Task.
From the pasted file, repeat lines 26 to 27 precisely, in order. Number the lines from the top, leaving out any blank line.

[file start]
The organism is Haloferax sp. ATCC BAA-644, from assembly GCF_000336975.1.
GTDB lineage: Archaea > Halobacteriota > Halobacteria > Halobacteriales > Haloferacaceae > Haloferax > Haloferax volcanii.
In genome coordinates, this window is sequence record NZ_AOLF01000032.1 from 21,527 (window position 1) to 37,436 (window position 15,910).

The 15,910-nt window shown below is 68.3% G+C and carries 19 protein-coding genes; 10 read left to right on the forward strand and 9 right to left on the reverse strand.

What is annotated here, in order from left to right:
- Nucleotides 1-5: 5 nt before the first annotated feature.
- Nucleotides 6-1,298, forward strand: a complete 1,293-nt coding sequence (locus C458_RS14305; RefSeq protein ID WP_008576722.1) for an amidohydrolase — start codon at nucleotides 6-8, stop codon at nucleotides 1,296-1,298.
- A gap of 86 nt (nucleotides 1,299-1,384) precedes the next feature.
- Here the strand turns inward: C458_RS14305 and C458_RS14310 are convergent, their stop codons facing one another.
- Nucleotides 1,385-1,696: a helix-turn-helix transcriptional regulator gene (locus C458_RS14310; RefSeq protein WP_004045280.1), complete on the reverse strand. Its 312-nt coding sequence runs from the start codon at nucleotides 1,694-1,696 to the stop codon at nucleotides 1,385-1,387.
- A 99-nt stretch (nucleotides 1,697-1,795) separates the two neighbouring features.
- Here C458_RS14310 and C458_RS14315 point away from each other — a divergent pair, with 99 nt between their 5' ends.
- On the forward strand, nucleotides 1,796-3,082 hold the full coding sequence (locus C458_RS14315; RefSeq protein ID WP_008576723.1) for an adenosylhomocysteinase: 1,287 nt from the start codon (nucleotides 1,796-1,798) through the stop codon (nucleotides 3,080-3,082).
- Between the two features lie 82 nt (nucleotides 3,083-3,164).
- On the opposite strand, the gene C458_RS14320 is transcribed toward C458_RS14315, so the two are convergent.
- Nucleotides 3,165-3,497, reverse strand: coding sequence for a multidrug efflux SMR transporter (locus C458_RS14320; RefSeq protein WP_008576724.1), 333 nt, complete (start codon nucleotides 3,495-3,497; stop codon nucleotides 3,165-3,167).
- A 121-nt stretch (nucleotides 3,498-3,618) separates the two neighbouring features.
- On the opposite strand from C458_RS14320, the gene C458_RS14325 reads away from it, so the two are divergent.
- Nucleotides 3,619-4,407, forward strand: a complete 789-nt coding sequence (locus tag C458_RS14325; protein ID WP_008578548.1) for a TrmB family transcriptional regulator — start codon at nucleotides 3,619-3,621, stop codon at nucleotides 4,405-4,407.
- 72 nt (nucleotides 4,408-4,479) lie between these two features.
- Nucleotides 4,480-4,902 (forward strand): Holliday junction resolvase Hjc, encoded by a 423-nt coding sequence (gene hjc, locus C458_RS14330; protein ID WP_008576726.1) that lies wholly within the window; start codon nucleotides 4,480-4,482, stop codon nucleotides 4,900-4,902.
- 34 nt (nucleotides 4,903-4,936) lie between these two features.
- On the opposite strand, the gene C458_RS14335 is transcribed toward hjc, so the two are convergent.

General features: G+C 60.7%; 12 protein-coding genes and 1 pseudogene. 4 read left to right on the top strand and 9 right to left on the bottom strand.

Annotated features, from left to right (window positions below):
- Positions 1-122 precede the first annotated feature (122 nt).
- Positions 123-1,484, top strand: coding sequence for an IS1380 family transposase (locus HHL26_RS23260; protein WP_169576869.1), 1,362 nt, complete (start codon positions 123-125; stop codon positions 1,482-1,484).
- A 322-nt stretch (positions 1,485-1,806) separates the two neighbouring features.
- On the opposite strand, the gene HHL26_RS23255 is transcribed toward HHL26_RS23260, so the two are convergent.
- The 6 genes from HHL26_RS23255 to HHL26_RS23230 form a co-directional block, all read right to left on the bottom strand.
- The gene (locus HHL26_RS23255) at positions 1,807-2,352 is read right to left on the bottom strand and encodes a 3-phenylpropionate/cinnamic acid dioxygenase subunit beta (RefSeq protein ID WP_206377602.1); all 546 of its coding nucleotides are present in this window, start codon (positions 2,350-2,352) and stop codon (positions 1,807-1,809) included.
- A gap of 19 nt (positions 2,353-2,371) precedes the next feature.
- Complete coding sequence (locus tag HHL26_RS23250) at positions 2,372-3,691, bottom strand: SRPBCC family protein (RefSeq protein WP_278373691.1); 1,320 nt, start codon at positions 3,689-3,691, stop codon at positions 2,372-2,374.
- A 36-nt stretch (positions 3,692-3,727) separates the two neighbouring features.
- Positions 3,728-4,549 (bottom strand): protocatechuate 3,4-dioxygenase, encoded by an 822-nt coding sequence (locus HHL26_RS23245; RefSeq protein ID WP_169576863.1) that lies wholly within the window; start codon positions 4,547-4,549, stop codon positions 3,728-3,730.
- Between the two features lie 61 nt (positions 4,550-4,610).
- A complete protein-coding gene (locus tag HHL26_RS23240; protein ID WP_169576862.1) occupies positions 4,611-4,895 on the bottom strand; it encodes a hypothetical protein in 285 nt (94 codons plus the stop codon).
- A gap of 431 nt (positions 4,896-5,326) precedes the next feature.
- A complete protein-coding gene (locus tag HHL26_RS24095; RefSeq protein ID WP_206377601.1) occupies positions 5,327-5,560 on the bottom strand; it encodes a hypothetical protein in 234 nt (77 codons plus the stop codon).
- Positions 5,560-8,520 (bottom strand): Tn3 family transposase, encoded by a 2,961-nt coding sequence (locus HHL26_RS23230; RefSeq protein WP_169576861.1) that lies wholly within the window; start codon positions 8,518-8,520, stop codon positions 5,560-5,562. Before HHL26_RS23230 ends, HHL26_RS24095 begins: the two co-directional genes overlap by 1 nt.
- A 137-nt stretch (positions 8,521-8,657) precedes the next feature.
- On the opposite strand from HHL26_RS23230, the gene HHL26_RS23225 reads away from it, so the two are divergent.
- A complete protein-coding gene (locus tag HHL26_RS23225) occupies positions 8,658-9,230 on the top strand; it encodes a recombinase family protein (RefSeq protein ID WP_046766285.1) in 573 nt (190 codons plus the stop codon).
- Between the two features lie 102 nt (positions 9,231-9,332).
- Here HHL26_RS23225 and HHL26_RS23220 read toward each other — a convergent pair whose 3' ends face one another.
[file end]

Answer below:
- Positions 1-122 precede the first annotated feature (122 nt).
- Positions 123-1,484, top strand: coding sequence for an IS1380 family transposase (locus HHL26_RS23260; protein WP_169576869.1), 1,362 nt, complete (start codon positions 123-125; stop codon positions 1,482-1,484).